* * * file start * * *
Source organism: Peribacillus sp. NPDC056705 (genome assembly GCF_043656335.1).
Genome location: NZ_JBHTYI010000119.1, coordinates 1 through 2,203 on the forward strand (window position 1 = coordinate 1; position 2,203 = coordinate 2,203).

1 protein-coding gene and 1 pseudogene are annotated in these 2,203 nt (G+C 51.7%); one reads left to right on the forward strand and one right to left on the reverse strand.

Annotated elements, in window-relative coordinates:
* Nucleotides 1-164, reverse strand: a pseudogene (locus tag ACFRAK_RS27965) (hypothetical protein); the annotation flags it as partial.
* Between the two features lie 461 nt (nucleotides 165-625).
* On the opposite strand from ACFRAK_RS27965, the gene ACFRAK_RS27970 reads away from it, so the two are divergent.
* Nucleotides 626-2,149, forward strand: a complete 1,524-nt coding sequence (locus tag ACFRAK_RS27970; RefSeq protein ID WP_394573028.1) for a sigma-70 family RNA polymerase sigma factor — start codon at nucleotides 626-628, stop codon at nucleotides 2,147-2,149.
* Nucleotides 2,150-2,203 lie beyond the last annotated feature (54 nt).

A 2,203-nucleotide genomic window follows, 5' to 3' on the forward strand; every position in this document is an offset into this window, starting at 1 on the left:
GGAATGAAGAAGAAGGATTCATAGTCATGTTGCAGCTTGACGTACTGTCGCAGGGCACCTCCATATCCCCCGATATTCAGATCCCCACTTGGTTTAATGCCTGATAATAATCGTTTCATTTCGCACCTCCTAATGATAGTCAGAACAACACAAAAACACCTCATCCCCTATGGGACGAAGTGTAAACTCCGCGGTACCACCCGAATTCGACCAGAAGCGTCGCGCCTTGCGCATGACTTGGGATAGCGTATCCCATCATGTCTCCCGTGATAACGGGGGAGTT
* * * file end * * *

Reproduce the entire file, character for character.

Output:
Source organism: Peribacillus sp. NPDC056705 (genome assembly GCF_043656335.1).
Genome location: NZ_JBHTYI010000119.1, coordinates 1 through 2,203 on the forward strand (window position 1 = coordinate 1; position 2,203 = coordinate 2,203).

1 protein-coding gene and 1 pseudogene are annotated in these 2,203 nt (G+C 51.7%); one reads left to right on the forward strand and one right to left on the reverse strand.

Annotated elements, in window-relative coordinates:
* Nucleotides 1-164, reverse strand: a pseudogene (locus tag ACFRAK_RS27965) (hypothetical protein); the annotation flags it as partial.
* Between the two features lie 461 nt (nucleotides 165-625).
* On the opposite strand from ACFRAK_RS27965, the gene ACFRAK_RS27970 reads away from it, so the two are divergent.
* Nucleotides 626-2,149, forward strand: a complete 1,524-nt coding sequence (locus tag ACFRAK_RS27970; RefSeq protein ID WP_394573028.1) for a sigma-70 family RNA polymerase sigma factor — start codon at nucleotides 626-628, stop codon at nucleotides 2,147-2,149.
* Nucleotides 2,150-2,203 lie beyond the last annotated feature (54 nt).

A 2,203-nucleotide genomic window follows, 5' to 3' on the forward strand; every position in this document is an offset into this window, starting at 1 on the left:
GGAATGAAGAAGAAGGATTCATAGTCATGTTGCAGCTTGACGTACTGTCGCAGGGCACCTCCATATCCCCCGATATTCAGATCCCCACTTGGTTTAATGCCTGATAATAATCGTTTCATTTCGCACCTCCTAATGATAGTCAGAACAACACAAAAACACCTCATCCCCTATGGGACGAAGTGTAAACTCCGCGGTACCACCCGAATTCGACCAGAAGCGTCGCGCCTTGCGCATGACTTGGGATAGCGTATCCCATCATGTCTCCCGTGATAACGGGGGAGTT